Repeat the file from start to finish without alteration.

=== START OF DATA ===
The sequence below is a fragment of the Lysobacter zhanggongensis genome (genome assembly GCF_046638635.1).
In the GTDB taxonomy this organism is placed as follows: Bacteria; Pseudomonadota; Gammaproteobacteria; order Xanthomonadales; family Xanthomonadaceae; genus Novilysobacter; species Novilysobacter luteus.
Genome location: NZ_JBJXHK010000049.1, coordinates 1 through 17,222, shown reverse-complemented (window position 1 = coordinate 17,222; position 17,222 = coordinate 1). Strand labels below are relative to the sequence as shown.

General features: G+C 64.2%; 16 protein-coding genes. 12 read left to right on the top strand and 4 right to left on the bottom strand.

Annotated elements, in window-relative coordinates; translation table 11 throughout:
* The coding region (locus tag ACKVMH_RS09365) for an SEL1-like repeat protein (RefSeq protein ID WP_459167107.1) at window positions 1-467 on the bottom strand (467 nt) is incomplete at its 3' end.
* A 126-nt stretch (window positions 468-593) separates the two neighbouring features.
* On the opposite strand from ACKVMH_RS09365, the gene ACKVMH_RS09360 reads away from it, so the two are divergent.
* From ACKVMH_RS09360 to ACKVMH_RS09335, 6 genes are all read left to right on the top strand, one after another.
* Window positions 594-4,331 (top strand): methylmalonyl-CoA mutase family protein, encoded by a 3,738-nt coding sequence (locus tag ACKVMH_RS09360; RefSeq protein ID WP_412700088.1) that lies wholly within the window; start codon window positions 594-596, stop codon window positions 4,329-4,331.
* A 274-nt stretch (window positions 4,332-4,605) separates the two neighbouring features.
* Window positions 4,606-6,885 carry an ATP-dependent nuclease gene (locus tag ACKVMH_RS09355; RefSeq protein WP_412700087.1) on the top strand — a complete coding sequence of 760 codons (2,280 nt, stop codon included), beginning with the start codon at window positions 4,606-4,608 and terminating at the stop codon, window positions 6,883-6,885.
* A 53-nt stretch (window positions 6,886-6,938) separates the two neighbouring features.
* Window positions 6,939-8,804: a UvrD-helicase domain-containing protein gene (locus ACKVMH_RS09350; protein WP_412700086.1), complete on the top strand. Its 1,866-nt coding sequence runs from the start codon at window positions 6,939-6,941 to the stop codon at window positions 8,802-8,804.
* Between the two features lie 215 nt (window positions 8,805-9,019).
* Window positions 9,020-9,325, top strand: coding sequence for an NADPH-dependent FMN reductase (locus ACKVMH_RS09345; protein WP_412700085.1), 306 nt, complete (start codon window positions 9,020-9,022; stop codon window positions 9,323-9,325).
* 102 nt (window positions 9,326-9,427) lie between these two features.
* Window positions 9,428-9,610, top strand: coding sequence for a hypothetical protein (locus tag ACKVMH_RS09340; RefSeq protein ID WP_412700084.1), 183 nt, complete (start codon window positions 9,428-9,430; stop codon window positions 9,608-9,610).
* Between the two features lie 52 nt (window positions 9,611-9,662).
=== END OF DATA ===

The sequence below is a fragment of the Lysobacter zhanggongensis genome (genome assembly GCF_046638635.1).
In the GTDB taxonomy this organism is placed as follows: Bacteria; Pseudomonadota; Gammaproteobacteria; order Xanthomonadales; family Xanthomonadaceae; genus Novilysobacter; species Novilysobacter luteus.
Genome location: NZ_JBJXHK010000049.1, coordinates 1 through 17,222, shown reverse-complemented (window position 1 = coordinate 17,222; position 17,222 = coordinate 1). Strand labels below are relative to the sequence as shown.

General features: G+C 64.2%; 16 protein-coding genes. 12 read left to right on the top strand and 4 right to left on the bottom strand.

Annotated elements, in window-relative coordinates; translation table 11 throughout:
* The coding region (locus tag ACKVMH_RS09365) for an SEL1-like repeat protein (RefSeq protein ID WP_459167107.1) at window positions 1-467 on the bottom strand (467 nt) is incomplete at its 3' end.
* A 126-nt stretch (window positions 468-593) separates the two neighbouring features.
* On the opposite strand from ACKVMH_RS09365, the gene ACKVMH_RS09360 reads away from it, so the two are divergent.
* From ACKVMH_RS09360 to ACKVMH_RS09335, 6 genes are all read left to right on the top strand, one after another.
* Window positions 594-4,331 (top strand): methylmalonyl-CoA mutase family protein, encoded by a 3,738-nt coding sequence (locus tag ACKVMH_RS09360; RefSeq protein ID WP_412700088.1) that lies wholly within the window; start codon window positions 594-596, stop codon window positions 4,329-4,331.
* A 274-nt stretch (window positions 4,332-4,605) separates the two neighbouring features.
* Window positions 4,606-6,885 carry an ATP-dependent nuclease gene (locus tag ACKVMH_RS09355; RefSeq protein WP_412700087.1) on the top strand — a complete coding sequence of 760 codons (2,280 nt, stop codon included), beginning with the start codon at window positions 4,606-4,608 and terminating at the stop codon, window positions 6,883-6,885.
* A 53-nt stretch (window positions 6,886-6,938) separates the two neighbouring features.
* Window positions 6,939-8,804: a UvrD-helicase domain-containing protein gene (locus ACKVMH_RS09350; protein WP_412700086.1), complete on the top strand. Its 1,866-nt coding sequence runs from the start codon at window positions 6,939-6,941 to the stop codon at window positions 8,802-8,804.
* Between the two features lie 215 nt (window positions 8,805-9,019).
* Window positions 9,020-9,325, top strand: coding sequence for an NADPH-dependent FMN reductase (locus ACKVMH_RS09345; protein WP_412700085.1), 306 nt, complete (start codon window positions 9,020-9,022; stop codon window positions 9,323-9,325).
* 102 nt (window positions 9,326-9,427) lie between these two features.
* Window positions 9,428-9,610, top strand: coding sequence for a hypothetical protein (locus tag ACKVMH_RS09340; RefSeq protein ID WP_412700084.1), 183 nt, complete (start codon window positions 9,428-9,430; stop codon window positions 9,608-9,610).
* Between the two features lie 52 nt (window positions 9,611-9,662).